What is a Negative Amortization Loan?
A negative amortization loan is a type of loan that doesn’t reduce your balance. In other words, you're not paying back any principal. In fact, with a negative amortization loan your loan balance increases over time.
How Does a Negative Amortization Loan Work?
Your loan payment is figured by using the loan amount, the interest rate, and the number of years to pay back the loan. For a traditional mortgage, you pay enough each month to cover some interest and some principal. With a negative amortization loan, you don't even pay enough to cover all the interest (so forget about paying down any of the balance).
So What Does "Negative Amortization" Mean?
Because your payments with a negative amortization loan are not even enough to cover the interest costs, the interest you didn’t pay is added to the loan balance. One way of looking at this is that each time you make a payment, you owe the bank more.
Amortization means to reduce something (like your loan balance) over time. A negative amortization loan actually increases your loan over time, so you “un-amortize” the loan.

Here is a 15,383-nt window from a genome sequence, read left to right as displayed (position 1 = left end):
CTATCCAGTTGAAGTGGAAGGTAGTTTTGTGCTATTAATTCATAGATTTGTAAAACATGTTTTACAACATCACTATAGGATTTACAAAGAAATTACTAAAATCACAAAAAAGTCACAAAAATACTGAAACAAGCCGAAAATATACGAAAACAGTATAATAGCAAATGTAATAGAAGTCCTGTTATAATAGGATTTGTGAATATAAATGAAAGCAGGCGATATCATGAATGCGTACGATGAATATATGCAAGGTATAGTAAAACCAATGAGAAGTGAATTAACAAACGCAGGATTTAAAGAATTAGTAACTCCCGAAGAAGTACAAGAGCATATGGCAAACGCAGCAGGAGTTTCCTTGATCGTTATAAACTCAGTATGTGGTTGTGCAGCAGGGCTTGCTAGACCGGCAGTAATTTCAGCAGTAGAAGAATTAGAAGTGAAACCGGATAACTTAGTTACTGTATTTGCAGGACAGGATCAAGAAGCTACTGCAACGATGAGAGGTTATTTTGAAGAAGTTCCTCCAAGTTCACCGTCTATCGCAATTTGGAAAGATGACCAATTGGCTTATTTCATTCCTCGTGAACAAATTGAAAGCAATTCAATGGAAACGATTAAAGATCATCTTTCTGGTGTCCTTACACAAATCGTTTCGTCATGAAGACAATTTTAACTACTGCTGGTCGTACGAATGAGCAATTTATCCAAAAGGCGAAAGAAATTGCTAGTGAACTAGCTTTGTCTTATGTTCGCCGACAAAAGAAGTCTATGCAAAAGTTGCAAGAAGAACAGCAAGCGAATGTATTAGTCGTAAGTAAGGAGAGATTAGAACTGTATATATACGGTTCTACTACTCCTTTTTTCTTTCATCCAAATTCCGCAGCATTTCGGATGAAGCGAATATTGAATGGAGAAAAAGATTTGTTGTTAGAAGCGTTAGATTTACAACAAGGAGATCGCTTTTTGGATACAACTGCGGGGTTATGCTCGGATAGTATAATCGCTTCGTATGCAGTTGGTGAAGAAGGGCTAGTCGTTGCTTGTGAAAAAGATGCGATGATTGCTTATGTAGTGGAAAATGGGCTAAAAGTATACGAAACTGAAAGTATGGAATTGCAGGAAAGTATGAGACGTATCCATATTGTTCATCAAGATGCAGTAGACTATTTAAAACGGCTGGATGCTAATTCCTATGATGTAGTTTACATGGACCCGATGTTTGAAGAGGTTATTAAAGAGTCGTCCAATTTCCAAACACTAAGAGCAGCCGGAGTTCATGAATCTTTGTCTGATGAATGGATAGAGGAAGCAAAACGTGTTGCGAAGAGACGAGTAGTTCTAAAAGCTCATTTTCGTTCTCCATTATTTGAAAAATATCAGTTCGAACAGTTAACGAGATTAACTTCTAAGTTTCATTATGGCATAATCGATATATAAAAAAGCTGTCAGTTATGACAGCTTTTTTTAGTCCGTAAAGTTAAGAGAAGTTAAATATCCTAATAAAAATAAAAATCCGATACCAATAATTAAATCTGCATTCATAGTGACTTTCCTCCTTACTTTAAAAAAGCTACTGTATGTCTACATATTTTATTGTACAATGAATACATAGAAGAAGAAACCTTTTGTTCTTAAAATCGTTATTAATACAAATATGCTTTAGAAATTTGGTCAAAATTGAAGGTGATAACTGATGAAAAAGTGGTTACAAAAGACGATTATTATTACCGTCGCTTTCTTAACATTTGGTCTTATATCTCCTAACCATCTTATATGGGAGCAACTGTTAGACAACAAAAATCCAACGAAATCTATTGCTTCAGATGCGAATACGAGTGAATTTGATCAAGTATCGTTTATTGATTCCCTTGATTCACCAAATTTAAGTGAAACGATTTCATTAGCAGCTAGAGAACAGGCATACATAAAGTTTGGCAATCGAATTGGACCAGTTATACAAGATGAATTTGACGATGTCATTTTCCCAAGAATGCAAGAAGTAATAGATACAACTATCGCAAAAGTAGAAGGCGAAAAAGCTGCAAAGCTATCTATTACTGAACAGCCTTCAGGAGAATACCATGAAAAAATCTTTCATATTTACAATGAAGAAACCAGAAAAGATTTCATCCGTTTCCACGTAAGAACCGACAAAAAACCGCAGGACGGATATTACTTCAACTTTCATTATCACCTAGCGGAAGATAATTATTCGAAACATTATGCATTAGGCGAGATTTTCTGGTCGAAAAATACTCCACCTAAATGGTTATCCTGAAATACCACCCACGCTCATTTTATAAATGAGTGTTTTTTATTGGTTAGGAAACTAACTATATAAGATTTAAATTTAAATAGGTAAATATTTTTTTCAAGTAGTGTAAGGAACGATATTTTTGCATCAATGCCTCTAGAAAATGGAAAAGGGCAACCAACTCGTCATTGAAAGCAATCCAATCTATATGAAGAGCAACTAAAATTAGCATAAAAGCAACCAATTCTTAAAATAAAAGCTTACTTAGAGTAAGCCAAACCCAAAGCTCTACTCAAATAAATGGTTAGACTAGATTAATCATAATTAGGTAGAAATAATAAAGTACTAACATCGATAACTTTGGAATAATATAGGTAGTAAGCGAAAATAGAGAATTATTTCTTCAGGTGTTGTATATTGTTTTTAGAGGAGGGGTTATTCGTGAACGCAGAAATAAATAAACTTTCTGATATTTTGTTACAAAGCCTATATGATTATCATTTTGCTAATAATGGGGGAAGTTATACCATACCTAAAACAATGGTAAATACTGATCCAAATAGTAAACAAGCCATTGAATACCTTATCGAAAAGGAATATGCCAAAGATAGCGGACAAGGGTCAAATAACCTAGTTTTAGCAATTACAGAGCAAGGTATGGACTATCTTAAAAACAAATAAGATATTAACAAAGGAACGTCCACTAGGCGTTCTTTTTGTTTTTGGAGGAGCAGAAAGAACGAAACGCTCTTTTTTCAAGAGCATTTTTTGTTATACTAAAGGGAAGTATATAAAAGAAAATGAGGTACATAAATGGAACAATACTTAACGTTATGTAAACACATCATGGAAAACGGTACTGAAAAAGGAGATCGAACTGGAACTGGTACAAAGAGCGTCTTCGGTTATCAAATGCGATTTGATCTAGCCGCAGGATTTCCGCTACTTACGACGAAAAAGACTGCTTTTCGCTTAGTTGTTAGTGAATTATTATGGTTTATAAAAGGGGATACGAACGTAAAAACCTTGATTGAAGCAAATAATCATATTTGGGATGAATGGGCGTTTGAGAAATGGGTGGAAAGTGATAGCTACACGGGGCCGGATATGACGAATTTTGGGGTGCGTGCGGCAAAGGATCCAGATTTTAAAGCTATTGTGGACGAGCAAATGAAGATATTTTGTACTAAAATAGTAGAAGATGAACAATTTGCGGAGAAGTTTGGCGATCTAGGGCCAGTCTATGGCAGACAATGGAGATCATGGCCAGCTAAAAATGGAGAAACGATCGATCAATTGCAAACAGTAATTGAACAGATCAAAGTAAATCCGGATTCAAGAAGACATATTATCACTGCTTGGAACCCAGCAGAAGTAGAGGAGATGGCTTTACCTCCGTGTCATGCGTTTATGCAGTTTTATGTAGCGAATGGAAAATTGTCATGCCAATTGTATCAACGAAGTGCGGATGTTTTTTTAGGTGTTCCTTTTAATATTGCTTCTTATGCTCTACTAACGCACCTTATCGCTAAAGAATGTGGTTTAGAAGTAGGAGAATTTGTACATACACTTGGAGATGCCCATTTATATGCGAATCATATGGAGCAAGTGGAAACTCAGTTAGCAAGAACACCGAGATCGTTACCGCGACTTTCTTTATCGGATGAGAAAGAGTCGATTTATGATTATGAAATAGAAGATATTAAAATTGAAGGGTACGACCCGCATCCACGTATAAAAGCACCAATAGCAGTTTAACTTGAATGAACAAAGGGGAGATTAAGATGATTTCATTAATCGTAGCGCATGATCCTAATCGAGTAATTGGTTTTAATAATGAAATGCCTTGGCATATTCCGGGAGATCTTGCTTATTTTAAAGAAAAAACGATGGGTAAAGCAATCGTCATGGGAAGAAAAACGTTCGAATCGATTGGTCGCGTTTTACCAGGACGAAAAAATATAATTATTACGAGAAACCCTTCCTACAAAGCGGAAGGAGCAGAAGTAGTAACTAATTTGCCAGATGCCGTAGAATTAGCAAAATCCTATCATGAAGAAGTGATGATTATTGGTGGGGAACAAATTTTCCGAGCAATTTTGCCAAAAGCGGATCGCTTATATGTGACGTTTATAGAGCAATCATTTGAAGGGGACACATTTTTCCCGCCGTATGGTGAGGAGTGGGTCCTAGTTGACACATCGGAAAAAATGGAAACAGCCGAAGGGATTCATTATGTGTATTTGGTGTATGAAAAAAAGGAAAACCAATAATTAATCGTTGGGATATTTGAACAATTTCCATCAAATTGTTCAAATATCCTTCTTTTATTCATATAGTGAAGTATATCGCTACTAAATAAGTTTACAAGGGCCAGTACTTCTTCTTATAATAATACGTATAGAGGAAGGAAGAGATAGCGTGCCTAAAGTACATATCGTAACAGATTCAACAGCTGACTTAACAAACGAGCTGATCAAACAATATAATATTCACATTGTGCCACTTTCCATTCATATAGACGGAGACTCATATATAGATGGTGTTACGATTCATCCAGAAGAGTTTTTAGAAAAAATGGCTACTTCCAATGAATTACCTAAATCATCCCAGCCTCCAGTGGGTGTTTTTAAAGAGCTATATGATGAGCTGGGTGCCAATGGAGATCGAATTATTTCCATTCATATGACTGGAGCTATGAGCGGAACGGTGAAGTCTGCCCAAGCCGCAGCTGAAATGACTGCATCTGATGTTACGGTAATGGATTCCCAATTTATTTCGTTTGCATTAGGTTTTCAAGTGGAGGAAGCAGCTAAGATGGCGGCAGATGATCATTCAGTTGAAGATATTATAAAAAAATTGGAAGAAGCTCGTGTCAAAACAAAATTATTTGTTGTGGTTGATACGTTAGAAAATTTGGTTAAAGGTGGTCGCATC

Why Would Anybody Use a Negative Amortization Loan?
The main reason negative amortization loans exist is to lower monthly payments.
Some folks use loans with negative amortization to get into a house they otherwise can’t afford. Usually they believe that they’ll have more income in the future. While you do enjoy lower payments today, the cost of a negative amortization loan is that you have to pay more later. Sometimes this can make sense. However, use the strategy at your own risk.
Speculators may use negative amortization loans when they believe home prices will increase rapidly. Again, it’s just a strategy to keep monthly payments low. While this may work wonderfully in theory, you should know that speculating on real estate is risky – and using a negative amortization loan adds risk and leverage.